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Music Picks

The Swedes Are at It Again

Glittering, synth-driven pop from The Knife. ABBA part two?

By Elaine Corden 19 Apr 2007 |

Elaine Corden is a regular contributor to music pix and writes a monthly pop culture column on The Tyee.

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Warm electronica.

Another week, another fabulously catchy Swedish band with a knack for irresistible hooks and glittering throwaway loveliness.

This time, it's The Knife, a brother-sister duo who specializes in defiantly synth-driven pop with a pronounced bent for the '80s. Though the group has been making waves in their homeland since 2001, the release of their stellar 2006 album, Silent Shout, has generated international interest, and their 2003 single, "Heartbeats" (which you can hear on their MySpace page is currently a dance floor favourite.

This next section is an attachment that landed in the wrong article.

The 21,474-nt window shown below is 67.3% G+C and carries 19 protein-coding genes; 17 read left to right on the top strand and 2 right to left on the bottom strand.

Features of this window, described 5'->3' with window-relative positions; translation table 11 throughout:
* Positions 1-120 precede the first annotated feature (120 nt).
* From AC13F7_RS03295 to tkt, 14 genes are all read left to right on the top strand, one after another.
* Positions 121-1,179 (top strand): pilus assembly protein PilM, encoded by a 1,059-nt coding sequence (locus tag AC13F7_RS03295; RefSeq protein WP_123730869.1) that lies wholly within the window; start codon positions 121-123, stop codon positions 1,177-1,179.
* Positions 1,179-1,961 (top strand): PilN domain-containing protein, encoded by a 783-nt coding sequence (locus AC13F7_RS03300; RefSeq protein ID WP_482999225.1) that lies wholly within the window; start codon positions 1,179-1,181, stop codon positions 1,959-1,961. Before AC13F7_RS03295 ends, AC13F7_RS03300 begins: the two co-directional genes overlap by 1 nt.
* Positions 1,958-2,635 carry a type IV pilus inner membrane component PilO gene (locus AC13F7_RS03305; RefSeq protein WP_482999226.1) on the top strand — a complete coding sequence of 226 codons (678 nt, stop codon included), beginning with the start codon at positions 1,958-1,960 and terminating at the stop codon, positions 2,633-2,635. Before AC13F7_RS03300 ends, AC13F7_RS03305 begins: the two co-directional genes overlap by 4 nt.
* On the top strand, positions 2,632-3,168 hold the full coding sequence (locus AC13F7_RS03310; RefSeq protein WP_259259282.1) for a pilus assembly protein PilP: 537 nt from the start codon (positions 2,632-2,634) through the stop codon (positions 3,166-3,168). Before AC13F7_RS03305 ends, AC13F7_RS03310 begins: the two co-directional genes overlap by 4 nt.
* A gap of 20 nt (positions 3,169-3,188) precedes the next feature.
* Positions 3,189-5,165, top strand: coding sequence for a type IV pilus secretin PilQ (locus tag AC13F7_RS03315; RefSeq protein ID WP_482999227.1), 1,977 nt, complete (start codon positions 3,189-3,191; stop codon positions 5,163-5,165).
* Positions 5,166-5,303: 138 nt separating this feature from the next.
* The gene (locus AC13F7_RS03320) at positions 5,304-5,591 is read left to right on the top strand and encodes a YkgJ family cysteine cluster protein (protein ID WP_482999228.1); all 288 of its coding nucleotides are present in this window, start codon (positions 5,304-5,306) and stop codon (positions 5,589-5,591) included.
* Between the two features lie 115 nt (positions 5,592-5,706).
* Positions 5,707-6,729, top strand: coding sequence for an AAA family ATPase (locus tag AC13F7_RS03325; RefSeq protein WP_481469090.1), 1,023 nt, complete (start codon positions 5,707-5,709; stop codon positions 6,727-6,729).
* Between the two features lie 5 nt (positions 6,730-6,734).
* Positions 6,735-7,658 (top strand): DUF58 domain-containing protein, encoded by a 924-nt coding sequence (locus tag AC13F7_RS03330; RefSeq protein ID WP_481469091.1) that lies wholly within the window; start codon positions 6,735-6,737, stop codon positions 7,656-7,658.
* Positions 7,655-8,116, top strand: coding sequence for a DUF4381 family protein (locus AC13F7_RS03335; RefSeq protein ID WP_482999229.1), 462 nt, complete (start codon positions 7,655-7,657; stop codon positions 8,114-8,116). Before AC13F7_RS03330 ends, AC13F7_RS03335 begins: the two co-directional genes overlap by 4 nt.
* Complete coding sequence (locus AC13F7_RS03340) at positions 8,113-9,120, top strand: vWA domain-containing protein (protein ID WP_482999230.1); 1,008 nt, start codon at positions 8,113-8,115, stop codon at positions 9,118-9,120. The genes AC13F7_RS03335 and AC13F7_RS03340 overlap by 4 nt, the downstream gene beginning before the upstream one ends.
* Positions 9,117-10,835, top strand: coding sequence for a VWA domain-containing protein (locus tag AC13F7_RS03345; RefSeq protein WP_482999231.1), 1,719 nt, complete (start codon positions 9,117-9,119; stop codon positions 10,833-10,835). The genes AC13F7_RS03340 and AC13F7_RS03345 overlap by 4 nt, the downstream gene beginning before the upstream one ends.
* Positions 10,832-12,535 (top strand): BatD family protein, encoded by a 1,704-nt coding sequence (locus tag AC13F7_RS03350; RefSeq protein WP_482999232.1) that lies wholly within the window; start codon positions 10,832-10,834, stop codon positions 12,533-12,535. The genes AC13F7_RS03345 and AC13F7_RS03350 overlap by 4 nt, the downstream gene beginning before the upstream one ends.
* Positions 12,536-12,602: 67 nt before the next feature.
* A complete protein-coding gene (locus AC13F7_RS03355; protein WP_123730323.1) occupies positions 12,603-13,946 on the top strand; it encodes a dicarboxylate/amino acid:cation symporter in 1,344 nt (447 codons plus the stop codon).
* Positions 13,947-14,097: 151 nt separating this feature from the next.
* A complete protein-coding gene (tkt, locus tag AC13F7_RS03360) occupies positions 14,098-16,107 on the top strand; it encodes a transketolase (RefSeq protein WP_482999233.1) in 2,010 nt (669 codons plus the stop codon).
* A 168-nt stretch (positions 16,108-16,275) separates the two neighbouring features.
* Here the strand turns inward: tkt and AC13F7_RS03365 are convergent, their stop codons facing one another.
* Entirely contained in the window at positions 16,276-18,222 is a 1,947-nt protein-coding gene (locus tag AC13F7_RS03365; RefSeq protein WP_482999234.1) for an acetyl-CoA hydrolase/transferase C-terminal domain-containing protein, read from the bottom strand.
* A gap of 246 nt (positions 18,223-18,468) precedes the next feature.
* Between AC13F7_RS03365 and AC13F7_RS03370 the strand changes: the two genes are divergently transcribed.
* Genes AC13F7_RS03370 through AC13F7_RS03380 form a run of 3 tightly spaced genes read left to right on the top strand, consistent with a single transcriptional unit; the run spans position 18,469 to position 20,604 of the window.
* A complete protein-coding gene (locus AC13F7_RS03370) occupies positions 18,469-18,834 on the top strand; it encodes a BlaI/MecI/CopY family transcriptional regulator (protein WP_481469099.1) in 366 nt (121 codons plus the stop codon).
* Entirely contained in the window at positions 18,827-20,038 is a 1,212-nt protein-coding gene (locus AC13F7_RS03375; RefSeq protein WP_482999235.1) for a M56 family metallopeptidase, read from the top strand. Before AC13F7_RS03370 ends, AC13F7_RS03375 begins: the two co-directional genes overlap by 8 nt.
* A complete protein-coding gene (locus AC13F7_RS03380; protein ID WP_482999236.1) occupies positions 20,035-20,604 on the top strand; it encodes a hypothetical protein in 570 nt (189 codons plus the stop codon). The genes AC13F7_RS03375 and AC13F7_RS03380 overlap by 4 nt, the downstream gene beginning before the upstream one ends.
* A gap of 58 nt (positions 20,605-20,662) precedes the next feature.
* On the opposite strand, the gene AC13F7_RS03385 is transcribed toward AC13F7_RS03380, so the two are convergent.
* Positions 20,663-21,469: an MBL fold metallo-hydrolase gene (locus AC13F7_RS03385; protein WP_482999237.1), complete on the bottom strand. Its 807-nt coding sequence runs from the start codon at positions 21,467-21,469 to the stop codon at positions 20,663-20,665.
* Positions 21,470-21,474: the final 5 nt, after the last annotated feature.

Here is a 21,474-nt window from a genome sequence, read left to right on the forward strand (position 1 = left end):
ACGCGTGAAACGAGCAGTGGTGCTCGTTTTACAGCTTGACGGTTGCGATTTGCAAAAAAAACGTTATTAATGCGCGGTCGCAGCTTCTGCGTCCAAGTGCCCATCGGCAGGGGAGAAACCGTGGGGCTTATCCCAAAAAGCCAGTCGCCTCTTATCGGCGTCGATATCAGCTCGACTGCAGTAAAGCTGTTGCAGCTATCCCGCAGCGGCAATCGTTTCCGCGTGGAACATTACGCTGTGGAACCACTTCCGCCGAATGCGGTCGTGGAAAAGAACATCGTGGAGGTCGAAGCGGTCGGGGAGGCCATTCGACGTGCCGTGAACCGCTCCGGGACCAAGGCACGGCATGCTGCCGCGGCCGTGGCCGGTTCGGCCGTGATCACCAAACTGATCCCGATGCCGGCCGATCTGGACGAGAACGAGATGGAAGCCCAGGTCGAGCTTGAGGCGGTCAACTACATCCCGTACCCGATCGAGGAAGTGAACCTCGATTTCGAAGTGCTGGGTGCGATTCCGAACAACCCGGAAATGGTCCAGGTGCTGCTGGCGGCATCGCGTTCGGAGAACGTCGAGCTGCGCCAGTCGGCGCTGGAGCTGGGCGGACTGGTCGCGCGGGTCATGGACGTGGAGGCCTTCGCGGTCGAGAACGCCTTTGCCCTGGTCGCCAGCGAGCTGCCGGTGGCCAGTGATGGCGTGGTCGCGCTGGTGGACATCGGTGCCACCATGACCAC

While nothing in Silent Shout quite touches "Heartbeats," (covered by Knife compatriot, classical guitarist Jose Gonzalez) the album is an adventure in plastic-y electronica, tempered with quirky, melodic sensibilities and more than a little warmth. Think Lulu (the '60s British chanteuse who sang "To Sir, With Love") meets Ladytron (early-oughts fem-bot indie/electronica group) and you're almost there.

Oh, the Swedes. From the recent hits by Peter, Bjorn and John, back to the '90s giddiness of The Cardigans and all the way to the songwriting perfection of ABBA, (hell, even Ace of Base had their moments), the Swedes are the original and still-reigning champions of the perfect sugary pop song: pretty and hooky enough to withstand constant repetition, but still as light and fluffy as an end-of-season dandelion. Couple that with their immaculate design skills, progressive values, meatballs, health care, the lowest national ugly-people-per-capita rate AND the fantastic corkscrew I bought at Ikea last year, and I'm forced to admit: Swedish people are just better than the rest of us.

If you like The Knife, check out: The Bird and The Bee, Broadcast and Reverie Sound Revue.

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